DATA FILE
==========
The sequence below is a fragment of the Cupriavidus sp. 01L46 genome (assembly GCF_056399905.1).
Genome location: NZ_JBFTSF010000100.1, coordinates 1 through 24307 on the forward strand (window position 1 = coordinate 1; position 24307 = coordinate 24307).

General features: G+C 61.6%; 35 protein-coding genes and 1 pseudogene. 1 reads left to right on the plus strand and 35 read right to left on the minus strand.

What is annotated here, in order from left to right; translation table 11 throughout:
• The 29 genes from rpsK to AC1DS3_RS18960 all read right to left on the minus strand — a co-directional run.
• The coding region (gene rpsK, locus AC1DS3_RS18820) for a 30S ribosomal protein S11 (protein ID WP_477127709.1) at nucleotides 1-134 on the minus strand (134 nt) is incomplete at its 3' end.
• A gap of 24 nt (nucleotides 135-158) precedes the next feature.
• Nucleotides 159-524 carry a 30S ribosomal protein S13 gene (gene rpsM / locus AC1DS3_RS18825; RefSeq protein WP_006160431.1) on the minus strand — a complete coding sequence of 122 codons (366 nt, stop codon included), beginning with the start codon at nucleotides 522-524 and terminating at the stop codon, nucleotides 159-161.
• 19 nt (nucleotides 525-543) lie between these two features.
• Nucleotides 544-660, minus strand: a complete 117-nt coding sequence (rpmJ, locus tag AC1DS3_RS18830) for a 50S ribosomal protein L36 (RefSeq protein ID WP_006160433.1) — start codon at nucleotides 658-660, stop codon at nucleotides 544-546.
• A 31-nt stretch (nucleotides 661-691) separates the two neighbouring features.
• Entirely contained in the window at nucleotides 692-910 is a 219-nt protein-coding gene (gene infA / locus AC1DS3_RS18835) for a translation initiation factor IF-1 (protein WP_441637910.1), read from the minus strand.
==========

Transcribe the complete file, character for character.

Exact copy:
The sequence below is a fragment of the Cupriavidus sp. 01L46 genome (assembly GCF_056399905.1).
Genome location: NZ_JBFTSF010000100.1, coordinates 1 through 24307 on the forward strand (window position 1 = coordinate 1; position 24307 = coordinate 24307).

General features: G+C 61.6%; 35 protein-coding genes and 1 pseudogene. 1 reads left to right on the plus strand and 35 read right to left on the minus strand.

What is annotated here, in order from left to right; translation table 11 throughout:
• The 29 genes from rpsK to AC1DS3_RS18960 all read right to left on the minus strand — a co-directional run.
• The coding region (gene rpsK, locus AC1DS3_RS18820) for a 30S ribosomal protein S11 (protein ID WP_477127709.1) at nucleotides 1-134 on the minus strand (134 nt) is incomplete at its 3' end.
• A gap of 24 nt (nucleotides 135-158) precedes the next feature.
• Nucleotides 159-524 carry a 30S ribosomal protein S13 gene (gene rpsM / locus AC1DS3_RS18825; RefSeq protein WP_006160431.1) on the minus strand — a complete coding sequence of 122 codons (366 nt, stop codon included), beginning with the start codon at nucleotides 522-524 and terminating at the stop codon, nucleotides 159-161.
• 19 nt (nucleotides 525-543) lie between these two features.
• Nucleotides 544-660, minus strand: a complete 117-nt coding sequence (rpmJ, locus tag AC1DS3_RS18830) for a 50S ribosomal protein L36 (RefSeq protein ID WP_006160433.1) — start codon at nucleotides 658-660, stop codon at nucleotides 544-546.
• A 31-nt stretch (nucleotides 661-691) separates the two neighbouring features.
• Entirely contained in the window at nucleotides 692-910 is a 219-nt protein-coding gene (gene infA / locus AC1DS3_RS18835) for a translation initiation factor IF-1 (protein WP_441637910.1), read from the minus strand.